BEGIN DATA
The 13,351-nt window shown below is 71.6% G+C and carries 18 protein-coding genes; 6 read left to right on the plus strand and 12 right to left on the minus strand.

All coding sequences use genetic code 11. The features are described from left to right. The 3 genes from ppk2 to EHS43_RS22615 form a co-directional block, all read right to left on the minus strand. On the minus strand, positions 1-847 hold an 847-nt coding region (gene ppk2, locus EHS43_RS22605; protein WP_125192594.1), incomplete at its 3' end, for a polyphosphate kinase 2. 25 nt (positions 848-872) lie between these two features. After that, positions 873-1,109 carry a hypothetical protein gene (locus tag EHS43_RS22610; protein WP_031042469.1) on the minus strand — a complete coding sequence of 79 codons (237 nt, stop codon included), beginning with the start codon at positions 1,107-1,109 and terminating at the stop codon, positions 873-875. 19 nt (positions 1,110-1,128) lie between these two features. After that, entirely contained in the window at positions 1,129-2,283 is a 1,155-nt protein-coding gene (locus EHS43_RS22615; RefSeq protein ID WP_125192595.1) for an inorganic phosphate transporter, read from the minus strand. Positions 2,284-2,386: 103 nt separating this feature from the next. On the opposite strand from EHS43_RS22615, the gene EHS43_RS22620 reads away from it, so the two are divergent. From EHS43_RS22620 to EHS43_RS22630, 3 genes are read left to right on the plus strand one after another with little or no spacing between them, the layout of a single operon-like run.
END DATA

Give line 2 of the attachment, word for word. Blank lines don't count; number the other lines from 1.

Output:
All coding sequences use genetic code 11. The features are described from left to right. The 3 genes from ppk2 to EHS43_RS22615 form a co-directional block, all read right to left on the minus strand. On the minus strand, positions 1-847 hold an 847-nt coding region (gene ppk2, locus EHS43_RS22605; protein WP_125192594.1), incomplete at its 3' end, for a polyphosphate kinase 2. 25 nt (positions 848-872) lie between these two features. After that, positions 873-1,109 carry a hypothetical protein gene (locus tag EHS43_RS22610; protein WP_031042469.1) on the minus strand — a complete coding sequence of 79 codons (237 nt, stop codon included), beginning with the start codon at positions 1,107-1,109 and terminating at the stop codon, positions 873-875. 19 nt (positions 1,110-1,128) lie between these two features. After that, entirely contained in the window at positions 1,129-2,283 is a 1,155-nt protein-coding gene (locus EHS43_RS22615; RefSeq protein ID WP_125192595.1) for an inorganic phosphate transporter, read from the minus strand. Positions 2,284-2,386: 103 nt separating this feature from the next. On the opposite strand from EHS43_RS22615, the gene EHS43_RS22620 reads away from it, so the two are divergent. From EHS43_RS22620 to EHS43_RS22630, 3 genes are read left to right on the plus strand one after another with little or no spacing between them, the layout of a single operon-like run.